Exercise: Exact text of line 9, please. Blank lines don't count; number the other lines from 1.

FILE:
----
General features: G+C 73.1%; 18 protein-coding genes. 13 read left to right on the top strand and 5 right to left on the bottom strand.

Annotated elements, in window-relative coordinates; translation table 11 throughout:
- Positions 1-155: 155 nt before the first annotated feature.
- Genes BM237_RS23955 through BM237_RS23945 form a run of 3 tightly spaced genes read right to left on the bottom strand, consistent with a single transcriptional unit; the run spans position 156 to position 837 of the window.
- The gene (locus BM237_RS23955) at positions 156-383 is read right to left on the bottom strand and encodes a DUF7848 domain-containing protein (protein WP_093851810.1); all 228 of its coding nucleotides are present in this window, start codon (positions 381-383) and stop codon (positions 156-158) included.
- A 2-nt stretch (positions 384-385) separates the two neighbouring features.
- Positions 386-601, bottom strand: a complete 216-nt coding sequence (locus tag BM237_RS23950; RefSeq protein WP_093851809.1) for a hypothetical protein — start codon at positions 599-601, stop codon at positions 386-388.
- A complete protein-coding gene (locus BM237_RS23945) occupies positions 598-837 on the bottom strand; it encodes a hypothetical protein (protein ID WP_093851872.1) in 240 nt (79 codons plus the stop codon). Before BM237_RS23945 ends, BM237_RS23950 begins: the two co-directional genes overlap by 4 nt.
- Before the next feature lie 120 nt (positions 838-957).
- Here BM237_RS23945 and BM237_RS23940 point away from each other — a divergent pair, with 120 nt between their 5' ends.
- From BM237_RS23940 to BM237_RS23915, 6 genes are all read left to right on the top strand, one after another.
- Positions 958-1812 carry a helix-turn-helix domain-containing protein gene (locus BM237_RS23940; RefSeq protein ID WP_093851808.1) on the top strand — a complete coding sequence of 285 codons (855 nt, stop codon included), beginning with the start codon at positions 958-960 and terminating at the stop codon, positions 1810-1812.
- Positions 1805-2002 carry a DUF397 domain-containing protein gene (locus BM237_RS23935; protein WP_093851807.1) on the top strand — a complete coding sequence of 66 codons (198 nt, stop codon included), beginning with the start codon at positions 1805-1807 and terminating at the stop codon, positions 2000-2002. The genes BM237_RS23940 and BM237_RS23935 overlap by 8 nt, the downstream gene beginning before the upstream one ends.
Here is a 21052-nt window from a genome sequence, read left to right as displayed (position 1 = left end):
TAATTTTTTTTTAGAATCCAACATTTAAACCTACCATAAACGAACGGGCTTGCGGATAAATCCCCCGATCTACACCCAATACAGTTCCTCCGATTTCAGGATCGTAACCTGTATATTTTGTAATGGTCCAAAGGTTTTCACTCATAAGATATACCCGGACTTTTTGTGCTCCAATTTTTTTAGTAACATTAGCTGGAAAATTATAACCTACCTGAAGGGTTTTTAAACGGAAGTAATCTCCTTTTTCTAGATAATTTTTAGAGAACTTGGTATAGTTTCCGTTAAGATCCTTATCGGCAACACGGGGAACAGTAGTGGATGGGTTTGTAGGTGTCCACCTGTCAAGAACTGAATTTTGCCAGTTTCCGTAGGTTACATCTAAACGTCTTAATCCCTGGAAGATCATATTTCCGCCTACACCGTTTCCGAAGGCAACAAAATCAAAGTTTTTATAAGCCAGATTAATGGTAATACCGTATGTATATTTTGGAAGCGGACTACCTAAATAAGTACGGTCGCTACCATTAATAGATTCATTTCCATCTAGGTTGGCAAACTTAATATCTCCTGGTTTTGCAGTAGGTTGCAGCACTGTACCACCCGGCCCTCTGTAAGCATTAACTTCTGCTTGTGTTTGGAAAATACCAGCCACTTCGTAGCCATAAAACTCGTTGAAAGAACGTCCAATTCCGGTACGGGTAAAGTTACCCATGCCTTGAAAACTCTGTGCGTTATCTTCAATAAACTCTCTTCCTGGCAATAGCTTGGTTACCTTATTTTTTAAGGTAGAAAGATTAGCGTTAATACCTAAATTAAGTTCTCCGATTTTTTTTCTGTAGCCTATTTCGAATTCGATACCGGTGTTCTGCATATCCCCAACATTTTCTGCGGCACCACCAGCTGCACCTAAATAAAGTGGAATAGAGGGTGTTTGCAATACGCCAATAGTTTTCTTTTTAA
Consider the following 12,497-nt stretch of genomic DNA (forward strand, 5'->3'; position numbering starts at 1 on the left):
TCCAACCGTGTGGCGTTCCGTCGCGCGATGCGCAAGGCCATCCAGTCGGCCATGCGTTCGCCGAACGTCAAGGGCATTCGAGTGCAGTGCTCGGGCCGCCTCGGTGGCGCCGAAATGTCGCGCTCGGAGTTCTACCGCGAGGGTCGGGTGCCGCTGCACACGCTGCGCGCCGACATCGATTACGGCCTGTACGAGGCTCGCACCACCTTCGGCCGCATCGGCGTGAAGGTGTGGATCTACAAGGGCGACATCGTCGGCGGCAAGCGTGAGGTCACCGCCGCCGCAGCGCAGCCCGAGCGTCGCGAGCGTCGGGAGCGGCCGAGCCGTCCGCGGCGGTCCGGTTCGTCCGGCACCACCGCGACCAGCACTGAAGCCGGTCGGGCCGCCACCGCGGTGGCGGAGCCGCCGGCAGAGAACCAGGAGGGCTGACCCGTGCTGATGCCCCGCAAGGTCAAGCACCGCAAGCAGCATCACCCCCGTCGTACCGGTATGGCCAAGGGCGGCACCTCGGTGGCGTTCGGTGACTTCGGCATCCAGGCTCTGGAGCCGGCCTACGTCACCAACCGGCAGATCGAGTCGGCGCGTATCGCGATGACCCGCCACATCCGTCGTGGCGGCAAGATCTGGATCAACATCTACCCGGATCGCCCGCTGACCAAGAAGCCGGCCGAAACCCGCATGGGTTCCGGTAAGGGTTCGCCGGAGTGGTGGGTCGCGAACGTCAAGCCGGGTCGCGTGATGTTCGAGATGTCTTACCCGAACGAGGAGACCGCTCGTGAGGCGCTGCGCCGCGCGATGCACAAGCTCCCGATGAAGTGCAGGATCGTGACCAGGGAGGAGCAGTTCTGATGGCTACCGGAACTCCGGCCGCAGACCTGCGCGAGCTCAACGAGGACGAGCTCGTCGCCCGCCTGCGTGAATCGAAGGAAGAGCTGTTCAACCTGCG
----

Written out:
- Before the next feature lie 120 nt (positions 838-957).